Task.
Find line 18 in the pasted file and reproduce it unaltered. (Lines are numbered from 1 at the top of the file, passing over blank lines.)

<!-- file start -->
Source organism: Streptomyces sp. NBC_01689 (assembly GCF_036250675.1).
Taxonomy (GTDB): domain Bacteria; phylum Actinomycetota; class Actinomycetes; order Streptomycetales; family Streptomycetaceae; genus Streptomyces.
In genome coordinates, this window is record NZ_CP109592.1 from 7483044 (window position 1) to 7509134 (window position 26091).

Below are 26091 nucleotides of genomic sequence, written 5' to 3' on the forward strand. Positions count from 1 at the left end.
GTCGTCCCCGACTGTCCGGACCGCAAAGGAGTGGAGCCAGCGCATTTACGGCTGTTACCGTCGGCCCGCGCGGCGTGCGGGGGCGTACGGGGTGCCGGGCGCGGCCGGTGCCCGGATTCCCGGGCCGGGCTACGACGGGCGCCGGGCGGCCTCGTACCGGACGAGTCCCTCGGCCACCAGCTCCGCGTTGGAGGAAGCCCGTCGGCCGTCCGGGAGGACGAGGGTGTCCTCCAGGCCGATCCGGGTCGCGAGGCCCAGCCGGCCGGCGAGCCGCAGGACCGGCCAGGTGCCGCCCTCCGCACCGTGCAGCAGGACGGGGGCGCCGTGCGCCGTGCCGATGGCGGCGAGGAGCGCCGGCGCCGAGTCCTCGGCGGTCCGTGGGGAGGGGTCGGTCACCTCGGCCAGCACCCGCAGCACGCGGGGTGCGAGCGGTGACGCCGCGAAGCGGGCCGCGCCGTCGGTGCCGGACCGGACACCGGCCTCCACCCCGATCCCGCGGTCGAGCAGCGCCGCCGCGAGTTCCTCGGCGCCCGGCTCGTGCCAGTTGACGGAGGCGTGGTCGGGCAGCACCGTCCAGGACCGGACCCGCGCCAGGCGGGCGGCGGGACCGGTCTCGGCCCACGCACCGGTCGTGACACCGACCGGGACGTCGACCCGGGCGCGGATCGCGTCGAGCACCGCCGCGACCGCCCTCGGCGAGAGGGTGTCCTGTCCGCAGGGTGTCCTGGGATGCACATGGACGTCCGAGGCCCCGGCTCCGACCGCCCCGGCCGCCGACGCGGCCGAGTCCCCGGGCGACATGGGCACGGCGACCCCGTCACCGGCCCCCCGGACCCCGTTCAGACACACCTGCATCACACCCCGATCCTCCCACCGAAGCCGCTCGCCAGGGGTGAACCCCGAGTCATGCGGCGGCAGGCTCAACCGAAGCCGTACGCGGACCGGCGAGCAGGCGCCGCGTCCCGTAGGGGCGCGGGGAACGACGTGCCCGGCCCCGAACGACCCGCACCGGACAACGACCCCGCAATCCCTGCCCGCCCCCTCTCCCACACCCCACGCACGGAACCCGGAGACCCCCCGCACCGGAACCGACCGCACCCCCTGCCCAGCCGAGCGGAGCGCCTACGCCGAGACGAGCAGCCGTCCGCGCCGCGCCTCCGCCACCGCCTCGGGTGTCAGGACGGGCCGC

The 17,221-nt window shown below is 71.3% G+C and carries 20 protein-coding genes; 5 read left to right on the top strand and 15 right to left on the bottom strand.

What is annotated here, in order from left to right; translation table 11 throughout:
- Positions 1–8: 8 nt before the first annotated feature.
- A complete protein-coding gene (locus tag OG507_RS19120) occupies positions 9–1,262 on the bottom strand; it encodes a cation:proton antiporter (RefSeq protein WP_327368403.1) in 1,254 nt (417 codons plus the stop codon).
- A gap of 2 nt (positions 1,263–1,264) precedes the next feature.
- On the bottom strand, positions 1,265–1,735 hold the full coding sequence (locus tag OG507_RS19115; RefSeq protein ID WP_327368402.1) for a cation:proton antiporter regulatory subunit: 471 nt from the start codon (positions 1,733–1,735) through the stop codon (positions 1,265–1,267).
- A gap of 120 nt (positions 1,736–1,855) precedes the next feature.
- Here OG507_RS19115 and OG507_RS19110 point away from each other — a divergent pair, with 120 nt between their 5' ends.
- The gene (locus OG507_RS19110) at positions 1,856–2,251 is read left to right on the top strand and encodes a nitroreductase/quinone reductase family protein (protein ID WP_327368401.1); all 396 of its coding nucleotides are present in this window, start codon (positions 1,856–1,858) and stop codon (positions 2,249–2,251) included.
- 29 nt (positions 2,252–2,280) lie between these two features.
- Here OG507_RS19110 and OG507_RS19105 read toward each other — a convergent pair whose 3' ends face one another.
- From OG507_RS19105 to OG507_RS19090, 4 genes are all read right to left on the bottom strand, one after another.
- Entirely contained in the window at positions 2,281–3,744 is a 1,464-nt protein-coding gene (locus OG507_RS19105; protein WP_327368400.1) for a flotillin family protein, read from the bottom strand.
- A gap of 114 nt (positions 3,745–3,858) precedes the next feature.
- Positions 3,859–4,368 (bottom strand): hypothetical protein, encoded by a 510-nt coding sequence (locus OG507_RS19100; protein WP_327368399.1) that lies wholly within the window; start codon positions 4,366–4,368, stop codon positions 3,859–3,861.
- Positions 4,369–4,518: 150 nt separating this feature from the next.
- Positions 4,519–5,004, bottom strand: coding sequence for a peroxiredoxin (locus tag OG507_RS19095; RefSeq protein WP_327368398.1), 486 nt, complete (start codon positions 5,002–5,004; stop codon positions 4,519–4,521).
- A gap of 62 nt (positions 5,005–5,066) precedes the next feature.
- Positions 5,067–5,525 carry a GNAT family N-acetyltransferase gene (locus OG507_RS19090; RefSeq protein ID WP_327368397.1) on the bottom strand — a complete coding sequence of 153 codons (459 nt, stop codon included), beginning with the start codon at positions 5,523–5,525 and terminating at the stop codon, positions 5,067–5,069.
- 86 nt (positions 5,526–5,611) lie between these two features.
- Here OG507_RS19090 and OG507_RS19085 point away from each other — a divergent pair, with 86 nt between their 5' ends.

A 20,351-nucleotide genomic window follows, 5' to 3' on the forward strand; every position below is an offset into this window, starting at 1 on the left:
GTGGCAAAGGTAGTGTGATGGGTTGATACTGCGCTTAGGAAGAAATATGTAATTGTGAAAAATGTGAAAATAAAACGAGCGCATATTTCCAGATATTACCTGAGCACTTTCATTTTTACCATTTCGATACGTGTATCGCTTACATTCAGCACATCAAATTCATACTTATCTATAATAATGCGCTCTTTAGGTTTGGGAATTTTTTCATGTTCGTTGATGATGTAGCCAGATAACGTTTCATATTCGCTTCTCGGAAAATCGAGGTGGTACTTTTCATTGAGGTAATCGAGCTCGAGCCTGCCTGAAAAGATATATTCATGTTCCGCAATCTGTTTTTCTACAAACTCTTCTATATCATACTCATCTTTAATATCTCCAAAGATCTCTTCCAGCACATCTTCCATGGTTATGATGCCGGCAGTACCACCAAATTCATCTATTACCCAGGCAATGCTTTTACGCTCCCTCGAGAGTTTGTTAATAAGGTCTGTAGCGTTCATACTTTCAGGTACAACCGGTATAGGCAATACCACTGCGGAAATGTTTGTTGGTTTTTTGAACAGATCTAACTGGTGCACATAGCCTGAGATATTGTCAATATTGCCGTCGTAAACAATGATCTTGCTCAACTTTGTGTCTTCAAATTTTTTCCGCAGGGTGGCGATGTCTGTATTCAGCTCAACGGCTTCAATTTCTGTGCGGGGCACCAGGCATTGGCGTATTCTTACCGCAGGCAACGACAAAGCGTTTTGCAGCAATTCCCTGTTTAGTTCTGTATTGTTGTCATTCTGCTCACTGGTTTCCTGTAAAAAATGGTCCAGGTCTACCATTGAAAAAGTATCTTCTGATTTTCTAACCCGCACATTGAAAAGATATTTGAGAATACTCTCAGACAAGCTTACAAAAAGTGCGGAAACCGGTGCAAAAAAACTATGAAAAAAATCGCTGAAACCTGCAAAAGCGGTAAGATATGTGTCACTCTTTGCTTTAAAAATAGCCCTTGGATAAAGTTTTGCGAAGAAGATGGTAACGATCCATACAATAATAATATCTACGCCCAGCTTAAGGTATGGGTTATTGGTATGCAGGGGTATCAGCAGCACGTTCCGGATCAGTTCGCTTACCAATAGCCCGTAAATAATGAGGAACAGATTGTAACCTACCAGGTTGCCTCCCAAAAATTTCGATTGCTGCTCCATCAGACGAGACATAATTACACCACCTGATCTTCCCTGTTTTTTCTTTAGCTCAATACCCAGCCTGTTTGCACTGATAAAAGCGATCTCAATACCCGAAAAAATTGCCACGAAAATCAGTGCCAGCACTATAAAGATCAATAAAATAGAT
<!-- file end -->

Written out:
- Entirely contained in the window at positions 2,281–3,744 is a 1,464-nt protein-coding gene (locus OG507_RS19105; protein WP_327368400.1) for a flotillin family protein, read from the bottom strand.